November 14, 2022
I have the honour to speak on behalf of the European Union and its Member States.
The Candidate Countries North Macedonia, Montenegro, Albania, Ukraine and the Republic of Moldova, the country of the Stabilisation and Association Process and potential candidate Bosnia and Herzegovina, and the EFTA country Liechtenstein, as well Georgia, Monaco and San Marino align themselves with this statement.
The General Assembly is called today to take action on the draft resolution entitled ‘Furtherance of remedy and reparation for aggression against Ukraine’. While the title of the resolution explains its purpose and what it intends to achieve, some more background may be useful.
With that in mind, I will explain why we believe the resolution is necessary, what it does, and what it does not – in order to dispel any misconstructions, including some that we have just heard from this podium.
First, why do we support this resolution?
The answer is straight forward. Aggression has occurred. On 2nd of March this year, the General Assembly, with an overwhelming majority confirmed that the Russian Federation committed an aggression against Ukraine in violation of Article 2(4) of the Charter. An internationally wrongful act that hits at the core of the UN system.
People around the world are watching helplessly as innocent civilians are killed as a result of deliberate targeting, as infrastructure, hospitals, schools, homes are destroyed every day. Destruction is overwhelming. Damage inflicted on Ukraine is huge. And it is only growing bigger with every day the war rages on.
Under international law, the responsible State is under an obligation to make full reparation for the injury caused by its internationally wrongful act. In order to prepare an orderly process, such damage needs to be properly registered in the first place. Accountability means that such costs move from the victims to the aggressor. There is no question of whether Russia should pay, but rather of when it will pay and what amount.
Second, what does this resolution do?
The resolution merely recommends the creation by Member States and Ukraine of a Register of Damage. That Register will serve as a repository of evidence of all types of damage. There are precedents for this, as we all know.
The resolution also recognizes the need for the establishment, in cooperation with Ukraine, of an international claims mechanism for reparation for damage as a second step. Rather than charging the domestic legal system of Ukraine and other States with a potentially very high number of individual litigation, a centralized and specialized system would be more appropriate. In our view, an international claims mechanism would provide for legal certainty and procedural fairness.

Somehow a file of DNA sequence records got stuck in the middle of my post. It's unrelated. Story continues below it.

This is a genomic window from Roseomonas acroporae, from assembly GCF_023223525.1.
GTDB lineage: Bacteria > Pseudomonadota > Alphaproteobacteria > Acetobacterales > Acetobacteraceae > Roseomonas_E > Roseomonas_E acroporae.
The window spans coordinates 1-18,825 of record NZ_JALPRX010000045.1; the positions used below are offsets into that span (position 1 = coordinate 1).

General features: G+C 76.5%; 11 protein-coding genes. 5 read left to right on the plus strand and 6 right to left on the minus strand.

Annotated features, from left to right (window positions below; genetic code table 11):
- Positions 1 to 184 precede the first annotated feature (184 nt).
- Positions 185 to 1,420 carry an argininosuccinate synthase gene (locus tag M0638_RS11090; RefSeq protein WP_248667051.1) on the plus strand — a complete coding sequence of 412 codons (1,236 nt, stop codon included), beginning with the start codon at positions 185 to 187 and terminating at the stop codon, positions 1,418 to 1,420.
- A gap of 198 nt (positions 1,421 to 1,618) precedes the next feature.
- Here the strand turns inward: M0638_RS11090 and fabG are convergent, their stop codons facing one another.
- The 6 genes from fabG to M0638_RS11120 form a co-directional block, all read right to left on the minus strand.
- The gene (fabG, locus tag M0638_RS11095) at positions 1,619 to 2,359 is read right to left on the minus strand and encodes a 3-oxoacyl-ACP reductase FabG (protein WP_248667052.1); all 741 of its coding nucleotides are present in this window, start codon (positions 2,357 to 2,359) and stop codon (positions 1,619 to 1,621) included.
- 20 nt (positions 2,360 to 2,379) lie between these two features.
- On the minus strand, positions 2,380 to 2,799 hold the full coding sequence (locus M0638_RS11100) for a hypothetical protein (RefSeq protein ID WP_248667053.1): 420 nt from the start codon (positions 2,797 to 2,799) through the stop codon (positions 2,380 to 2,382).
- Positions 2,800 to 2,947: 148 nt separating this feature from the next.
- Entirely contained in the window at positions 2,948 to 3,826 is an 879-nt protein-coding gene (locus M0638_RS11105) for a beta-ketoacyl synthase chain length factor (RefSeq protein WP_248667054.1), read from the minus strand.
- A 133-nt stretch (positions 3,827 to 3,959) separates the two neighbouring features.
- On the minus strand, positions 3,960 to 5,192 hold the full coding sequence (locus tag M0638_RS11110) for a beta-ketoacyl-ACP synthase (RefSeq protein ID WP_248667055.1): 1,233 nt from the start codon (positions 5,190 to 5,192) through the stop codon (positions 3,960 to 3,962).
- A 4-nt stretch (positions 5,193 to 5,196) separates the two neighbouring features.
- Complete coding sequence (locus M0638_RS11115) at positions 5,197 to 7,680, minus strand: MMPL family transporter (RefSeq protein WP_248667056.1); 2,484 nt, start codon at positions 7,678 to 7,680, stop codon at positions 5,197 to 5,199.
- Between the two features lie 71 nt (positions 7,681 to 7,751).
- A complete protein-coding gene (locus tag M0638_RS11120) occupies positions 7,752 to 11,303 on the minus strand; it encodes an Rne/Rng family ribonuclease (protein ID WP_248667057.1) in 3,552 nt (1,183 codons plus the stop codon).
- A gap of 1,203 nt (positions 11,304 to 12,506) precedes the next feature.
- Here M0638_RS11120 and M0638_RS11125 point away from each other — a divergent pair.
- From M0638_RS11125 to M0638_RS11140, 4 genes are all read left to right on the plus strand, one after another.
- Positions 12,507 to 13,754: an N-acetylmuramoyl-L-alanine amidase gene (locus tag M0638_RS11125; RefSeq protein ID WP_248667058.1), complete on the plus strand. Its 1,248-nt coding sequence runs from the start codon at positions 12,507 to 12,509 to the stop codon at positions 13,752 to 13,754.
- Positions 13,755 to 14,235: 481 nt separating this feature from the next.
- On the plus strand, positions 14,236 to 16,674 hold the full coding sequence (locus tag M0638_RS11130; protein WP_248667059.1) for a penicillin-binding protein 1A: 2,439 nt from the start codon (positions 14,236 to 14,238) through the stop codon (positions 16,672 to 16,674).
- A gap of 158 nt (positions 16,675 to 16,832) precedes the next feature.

Russia must be held to account for its wrongful acts and wanton destruction. This is key if we are to uphold a rules-based international order. This is not about the West against the rest, but about respect for international rules.
Third, what does the resolution not do?
The resolution does not establish the Register of damage. Nor does it create the reparation mechanism. These instruments will be created at a later stage by Member States, in cooperation with Ukraine. There are no costs for the UN system stemming from this resolution. And no costs for anyone else, apart from Russia itself, who must bear responsibility for its wrongful acts.
We must stay the course in order to shape history. Russia’s denial of taking responsibility for destruction and damage adds insult to injury.
Let me conclude by saying that every country, regardless of its size, might or location on the globe, enjoys the right to document crimes committed against its population, territory, environment or cultural property in order to secure their proper investigation. Each State can also work together with other States or the international community to set up an efficient international mechanism to deal with reparation claims arising of such crimes.
Accordingly, the resolution essentially supports the path to justice. Today it is Ukraine, tomorrow it could be someone else.
We therefore call on everyone to vote in favour of this resolution.